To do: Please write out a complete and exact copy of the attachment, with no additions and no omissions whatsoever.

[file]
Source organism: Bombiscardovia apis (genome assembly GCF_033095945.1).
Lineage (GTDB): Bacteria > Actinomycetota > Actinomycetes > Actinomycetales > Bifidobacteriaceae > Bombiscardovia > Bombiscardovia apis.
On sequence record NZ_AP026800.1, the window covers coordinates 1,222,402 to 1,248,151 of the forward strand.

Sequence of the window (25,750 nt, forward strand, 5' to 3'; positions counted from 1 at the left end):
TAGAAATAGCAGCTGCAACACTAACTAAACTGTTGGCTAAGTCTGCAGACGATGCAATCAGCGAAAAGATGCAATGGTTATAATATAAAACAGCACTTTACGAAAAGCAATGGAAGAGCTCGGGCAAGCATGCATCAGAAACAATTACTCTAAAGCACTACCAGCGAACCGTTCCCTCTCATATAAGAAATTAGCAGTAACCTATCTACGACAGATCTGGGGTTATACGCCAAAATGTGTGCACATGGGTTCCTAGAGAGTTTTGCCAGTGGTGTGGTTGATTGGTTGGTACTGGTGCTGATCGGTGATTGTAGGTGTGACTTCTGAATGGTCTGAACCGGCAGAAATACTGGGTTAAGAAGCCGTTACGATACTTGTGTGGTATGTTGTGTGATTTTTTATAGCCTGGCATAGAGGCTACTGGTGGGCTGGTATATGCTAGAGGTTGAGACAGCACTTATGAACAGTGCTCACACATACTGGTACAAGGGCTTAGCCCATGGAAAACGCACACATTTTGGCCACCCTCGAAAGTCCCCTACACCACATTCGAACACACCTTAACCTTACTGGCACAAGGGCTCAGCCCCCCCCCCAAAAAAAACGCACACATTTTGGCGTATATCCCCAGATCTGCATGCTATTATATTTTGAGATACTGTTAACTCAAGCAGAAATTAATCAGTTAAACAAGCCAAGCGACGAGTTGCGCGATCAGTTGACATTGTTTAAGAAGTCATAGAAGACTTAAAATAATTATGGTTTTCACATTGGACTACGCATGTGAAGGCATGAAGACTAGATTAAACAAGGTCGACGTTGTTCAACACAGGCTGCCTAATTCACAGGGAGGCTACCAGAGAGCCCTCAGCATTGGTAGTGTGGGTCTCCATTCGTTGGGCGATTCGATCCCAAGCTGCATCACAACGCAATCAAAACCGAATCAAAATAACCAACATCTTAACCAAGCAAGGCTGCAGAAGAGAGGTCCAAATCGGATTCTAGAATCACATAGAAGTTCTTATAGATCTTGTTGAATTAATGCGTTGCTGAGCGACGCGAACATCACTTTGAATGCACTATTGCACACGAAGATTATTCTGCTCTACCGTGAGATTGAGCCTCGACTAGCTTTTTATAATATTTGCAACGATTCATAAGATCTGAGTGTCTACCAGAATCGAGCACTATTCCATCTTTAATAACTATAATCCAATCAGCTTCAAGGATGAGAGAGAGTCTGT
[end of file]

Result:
Source organism: Bombiscardovia apis (genome assembly GCF_033095945.1).
Lineage (GTDB): Bacteria > Actinomycetota > Actinomycetes > Actinomycetales > Bifidobacteriaceae > Bombiscardovia > Bombiscardovia apis.
On sequence record NZ_AP026800.1, the window covers coordinates 1,222,402 to 1,248,151 of the forward strand.

Sequence of the window (25,750 nt, forward strand, 5' to 3'; positions counted from 1 at the left end):
TAGAAATAGCAGCTGCAACACTAACTAAACTGTTGGCTAAGTCTGCAGACGATGCAATCAGCGAAAAGATGCAATGGTTATAATATAAAACAGCACTTTACGAAAAGCAATGGAAGAGCTCGGGCAAGCATGCATCAGAAACAATTACTCTAAAGCACTACCAGCGAACCGTTCCCTCTCATATAAGAAATTAGCAGTAACCTATCTACGACAGATCTGGGGTTATACGCCAAAATGTGTGCACATGGGTTCCTAGAGAGTTTTGCCAGTGGTGTGGTTGATTGGTTGGTACTGGTGCTGATCGGTGATTGTAGGTGTGACTTCTGAATGGTCTGAACCGGCAGAAATACTGGGTTAAGAAGCCGTTACGATACTTGTGTGGTATGTTGTGTGATTTTTTATAGCCTGGCATAGAGGCTACTGGTGGGCTGGTATATGCTAGAGGTTGAGACAGCACTTATGAACAGTGCTCACACATACTGGTACAAGGGCTTAGCCCATGGAAAACGCACACATTTTGGCCACCCTCGAAAGTCCCCTACACCACATTCGAACACACCTTAACCTTACTGGCACAAGGGCTCAGCCCCCCCCCCAAAAAAAACGCACACATTTTGGCGTATATCCCCAGATCTGCATGCTATTATATTTTGAGATACTGTTAACTCAAGCAGAAATTAATCAGTTAAACAAGCCAAGCGACGAGTTGCGCGATCAGTTGACATTGTTTAAGAAGTCATAGAAGACTTAAAATAATTATGGTTTTCACATTGGACTACGCATGTGAAGGCATGAAGACTAGATTAAACAAGGTCGACGTTGTTCAACACAGGCTGCCTAATTCACAGGGAGGCTACCAGAGAGCCCTCAGCATTGGTAGTGTGGGTCTCCATTCGTTGGGCGATTCGATCCCAAGCTGCATCACAACGCAATCAAAACCGAATCAAAATAACCAACATCTTAACCAAGCAAGGCTGCAGAAGAGAGGTCCAAATCGGATTCTAGAATCACATAGAAGTTCTTATAGATCTTGTTGAATTAATGCGTTGCTGAGCGACGCGAACATCACTTTGAATGCACTATTGCACACGAAGATTATTCTGCTCTACCGTGAGATTGAGCCTCGACTAGCTTTTTATAATATTTGCAACGATTCATAAGATCTGAGTGTCTACCAGAATCGAGCACTATTCCATCTTTAATAACTATAATCCAATCAGCTTCAAGGATGAGAGAGAGTCTGT